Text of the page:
The next area of overhead cost that needs to be evaluated is medical and office supplies. It is obvious that a practice has ongoing needs for supplies in order to provide services for patients but tight management of inventory is critically important. Having 10 boxes of exam gloves in each size in the storage closet is fine, but having 10 cases of gloves in each size is just storing money on the shelf. Make sure that time sensitive supplies are used first and ordered judiciously. Throwing away expired products (such as vaccines and injectable medications) is throwing money away, so don't order more than you will reasonably use. Also, critically analyze whether you use a medication or vaccine often enough to justify keeping that investment sitting around in your office. It is also helpful to know how quickly your practice can get resupplied in order to never run out of critical inventory. Lastly, to streamline the ordering process and avoid over-ordering, assign just one person to manage supplies for the front desk and another for the clinical area (a very small office could have one person managing both).
While on the subject of supplies, you should shop around for the best prices. There are many vendors available to supply your office (remember to check online as well) and you can certainly have more than a single supplier. Don't feel obligated to use a company just because you've been their customer for years and you like their sales representative. This isn't personal, it's business! The funny thing is that when you start shopping around, often the deals from your old stand-by get better. Additionally, there are also volume purchasing arrangements between multiple medical practices. There may be one in your area, so check around.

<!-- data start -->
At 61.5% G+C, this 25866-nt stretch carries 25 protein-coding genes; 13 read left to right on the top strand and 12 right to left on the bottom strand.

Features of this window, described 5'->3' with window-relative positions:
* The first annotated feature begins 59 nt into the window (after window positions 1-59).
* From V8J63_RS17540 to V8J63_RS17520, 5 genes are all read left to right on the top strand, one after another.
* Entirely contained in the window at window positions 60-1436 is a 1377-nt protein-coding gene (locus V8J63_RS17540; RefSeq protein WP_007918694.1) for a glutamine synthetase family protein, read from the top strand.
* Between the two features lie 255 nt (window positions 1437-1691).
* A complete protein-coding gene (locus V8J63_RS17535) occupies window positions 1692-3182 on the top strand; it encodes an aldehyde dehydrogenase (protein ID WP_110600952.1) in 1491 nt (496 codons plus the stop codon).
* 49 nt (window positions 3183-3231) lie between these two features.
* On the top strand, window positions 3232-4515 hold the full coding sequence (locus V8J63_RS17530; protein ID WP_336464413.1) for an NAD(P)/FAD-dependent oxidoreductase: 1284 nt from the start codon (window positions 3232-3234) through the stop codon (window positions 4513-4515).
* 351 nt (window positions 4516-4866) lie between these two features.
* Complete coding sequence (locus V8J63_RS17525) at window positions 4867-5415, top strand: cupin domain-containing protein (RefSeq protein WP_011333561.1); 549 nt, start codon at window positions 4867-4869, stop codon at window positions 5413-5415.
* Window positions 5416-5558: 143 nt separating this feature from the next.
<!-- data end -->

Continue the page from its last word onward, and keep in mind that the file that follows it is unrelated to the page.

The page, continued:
The last section on overhead that deserves attention is all of the goods and services that your practice purchases. Are you happy with the companies that provide services to your practice such as janitorial, printing, and accounting? Do you know which of your advertising venues are most successful for your practice and provide the best return on investment for you? If you regularly provide lunch for staff meetings, can you ask everyone to brown bag their own meal? Have you considered rewarding staff members for helping you economize and save money for the practice? Employees respond positively when they know that raises and bonuses depend on the practice controlling overhead cost.
The most important quality of a medical practice is to stay profitable. Top of the line equipment is expensive and attracting new medical talent involves a considerable investment. No matter that your practice delivers the very best care to your patients, if you are not profitable, you won't be around very long to deliver that excellent care. By carefully managing your overhead, your bottom line will undoubtedly improve.